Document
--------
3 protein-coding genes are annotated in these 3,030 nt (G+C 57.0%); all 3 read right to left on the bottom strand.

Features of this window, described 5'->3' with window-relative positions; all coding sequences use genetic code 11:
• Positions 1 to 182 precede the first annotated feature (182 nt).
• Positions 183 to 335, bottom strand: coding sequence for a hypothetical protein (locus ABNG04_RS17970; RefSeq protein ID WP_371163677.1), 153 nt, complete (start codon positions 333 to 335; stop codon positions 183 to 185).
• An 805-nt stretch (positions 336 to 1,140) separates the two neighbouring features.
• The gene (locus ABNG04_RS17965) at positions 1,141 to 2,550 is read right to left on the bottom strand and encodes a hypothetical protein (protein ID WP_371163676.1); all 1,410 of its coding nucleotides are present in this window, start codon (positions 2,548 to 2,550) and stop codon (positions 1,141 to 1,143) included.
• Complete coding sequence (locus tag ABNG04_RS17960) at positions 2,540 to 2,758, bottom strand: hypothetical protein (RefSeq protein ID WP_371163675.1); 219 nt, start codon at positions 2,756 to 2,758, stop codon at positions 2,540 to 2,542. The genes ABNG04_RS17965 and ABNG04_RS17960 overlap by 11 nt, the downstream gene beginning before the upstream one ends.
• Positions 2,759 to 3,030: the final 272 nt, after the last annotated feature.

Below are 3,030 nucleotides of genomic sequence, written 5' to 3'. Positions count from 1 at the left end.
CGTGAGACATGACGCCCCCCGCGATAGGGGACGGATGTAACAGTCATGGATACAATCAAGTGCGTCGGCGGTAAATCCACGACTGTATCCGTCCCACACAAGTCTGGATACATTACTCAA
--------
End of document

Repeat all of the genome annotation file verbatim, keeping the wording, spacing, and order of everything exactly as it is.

3 protein-coding genes are annotated in these 3,030 nt (G+C 57.0%); all 3 read right to left on the bottom strand.

Features of this window, described 5'->3' with window-relative positions; all coding sequences use genetic code 11:
• Positions 1 to 182 precede the first annotated feature (182 nt).
• Positions 183 to 335, bottom strand: coding sequence for a hypothetical protein (locus ABNG04_RS17970; RefSeq protein ID WP_371163677.1), 153 nt, complete (start codon positions 333 to 335; stop codon positions 183 to 185).
• An 805-nt stretch (positions 336 to 1,140) separates the two neighbouring features.
• The gene (locus ABNG04_RS17965) at positions 1,141 to 2,550 is read right to left on the bottom strand and encodes a hypothetical protein (protein ID WP_371163676.1); all 1,410 of its coding nucleotides are present in this window, start codon (positions 2,548 to 2,550) and stop codon (positions 1,141 to 1,143) included.
• Complete coding sequence (locus tag ABNG04_RS17960) at positions 2,540 to 2,758, bottom strand: hypothetical protein (RefSeq protein ID WP_371163675.1); 219 nt, start codon at positions 2,756 to 2,758, stop codon at positions 2,540 to 2,542. The genes ABNG04_RS17965 and ABNG04_RS17960 overlap by 11 nt, the downstream gene beginning before the upstream one ends.
• Positions 2,759 to 3,030: the final 272 nt, after the last annotated feature.

Below are 3,030 nucleotides of genomic sequence, written 5' to 3'. Positions count from 1 at the left end.
CGTGAGACATGACGCCCCCCGCGATAGGGGACGGATGTAACAGTCATGGATACAATCAAGTGCGTCGGCGGTAAATCCACGACTGTATCCGTCCCACACAAGTCTGGATACATTACTCAA